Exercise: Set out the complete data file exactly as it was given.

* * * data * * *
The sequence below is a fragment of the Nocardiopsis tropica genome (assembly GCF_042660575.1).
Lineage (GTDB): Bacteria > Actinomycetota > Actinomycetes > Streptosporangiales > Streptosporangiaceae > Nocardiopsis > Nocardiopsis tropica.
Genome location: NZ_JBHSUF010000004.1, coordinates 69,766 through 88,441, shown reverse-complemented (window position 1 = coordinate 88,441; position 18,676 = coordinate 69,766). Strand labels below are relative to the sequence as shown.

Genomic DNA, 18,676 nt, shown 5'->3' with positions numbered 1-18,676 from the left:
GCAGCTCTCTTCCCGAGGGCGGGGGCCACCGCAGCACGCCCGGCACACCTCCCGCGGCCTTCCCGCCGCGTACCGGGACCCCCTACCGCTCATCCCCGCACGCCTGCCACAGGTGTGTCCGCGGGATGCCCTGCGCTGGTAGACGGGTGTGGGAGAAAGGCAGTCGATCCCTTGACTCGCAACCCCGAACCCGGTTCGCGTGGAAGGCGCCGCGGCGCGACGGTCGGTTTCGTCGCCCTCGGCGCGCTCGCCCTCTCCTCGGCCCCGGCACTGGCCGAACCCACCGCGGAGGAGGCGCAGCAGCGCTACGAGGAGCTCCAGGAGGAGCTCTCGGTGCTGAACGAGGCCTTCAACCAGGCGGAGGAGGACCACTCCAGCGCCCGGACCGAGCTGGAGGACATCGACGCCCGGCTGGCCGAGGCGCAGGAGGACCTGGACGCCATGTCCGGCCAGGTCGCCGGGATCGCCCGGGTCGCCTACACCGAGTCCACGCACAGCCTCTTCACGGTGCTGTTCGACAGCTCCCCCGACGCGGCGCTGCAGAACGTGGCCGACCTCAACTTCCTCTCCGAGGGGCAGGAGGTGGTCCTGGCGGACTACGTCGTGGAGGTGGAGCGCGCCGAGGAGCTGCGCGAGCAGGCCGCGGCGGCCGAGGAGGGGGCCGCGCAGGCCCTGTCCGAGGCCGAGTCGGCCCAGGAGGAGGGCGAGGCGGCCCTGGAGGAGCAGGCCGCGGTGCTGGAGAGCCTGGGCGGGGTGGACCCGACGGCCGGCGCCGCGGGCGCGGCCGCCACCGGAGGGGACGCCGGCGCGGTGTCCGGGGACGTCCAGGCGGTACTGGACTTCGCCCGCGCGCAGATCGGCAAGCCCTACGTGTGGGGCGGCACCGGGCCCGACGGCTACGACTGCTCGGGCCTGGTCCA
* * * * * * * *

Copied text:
The sequence below is a fragment of the Nocardiopsis tropica genome (assembly GCF_042660575.1).
Lineage (GTDB): Bacteria > Actinomycetota > Actinomycetes > Streptosporangiales > Streptosporangiaceae > Nocardiopsis > Nocardiopsis tropica.
Genome location: NZ_JBHSUF010000004.1, coordinates 69,766 through 88,441, shown reverse-complemented (window position 1 = coordinate 88,441; position 18,676 = coordinate 69,766). Strand labels below are relative to the sequence as shown.

Genomic DNA, 18,676 nt, shown 5'->3' with positions numbered 1-18,676 from the left:
GCAGCTCTCTTCCCGAGGGCGGGGGCCACCGCAGCACGCCCGGCACACCTCCCGCGGCCTTCCCGCCGCGTACCGGGACCCCCTACCGCTCATCCCCGCACGCCTGCCACAGGTGTGTCCGCGGGATGCCCTGCGCTGGTAGACGGGTGTGGGAGAAAGGCAGTCGATCCCTTGACTCGCAACCCCGAACCCGGTTCGCGTGGAAGGCGCCGCGGCGCGACGGTCGGTTTCGTCGCCCTCGGCGCGCTCGCCCTCTCCTCGGCCCCGGCACTGGCCGAACCCACCGCGGAGGAGGCGCAGCAGCGCTACGAGGAGCTCCAGGAGGAGCTCTCGGTGCTGAACGAGGCCTTCAACCAGGCGGAGGAGGACCACTCCAGCGCCCGGACCGAGCTGGAGGACATCGACGCCCGGCTGGCCGAGGCGCAGGAGGACCTGGACGCCATGTCCGGCCAGGTCGCCGGGATCGCCCGGGTCGCCTACACCGAGTCCACGCACAGCCTCTTCACGGTGCTGTTCGACAGCTCCCCCGACGCGGCGCTGCAGAACGTGGCCGACCTCAACTTCCTCTCCGAGGGGCAGGAGGTGGTCCTGGCGGACTACGTCGTGGAGGTGGAGCGCGCCGAGGAGCTGCGCGAGCAGGCCGCGGCGGCCGAGGAGGGGGCCGCGCAGGCCCTGTCCGAGGCCGAGTCGGCCCAGGAGGAGGGCGAGGCGGCCCTGGAGGAGCAGGCCGCGGTGCTGGAGAGCCTGGGCGGGGTGGACCCGACGGCCGGCGCCGCGGGCGCGGCCGCCACCGGAGGGGACGCCGGCGCGGTGTCCGGGGACGTCCAGGCGGTACTGGACTTCGCCCGCGCGCAGATCGGCAAGCCCTACGTGTGGGGCGGCACCGGGCCCGACGGCTACGACTGCTCGGGCCTGGTCCA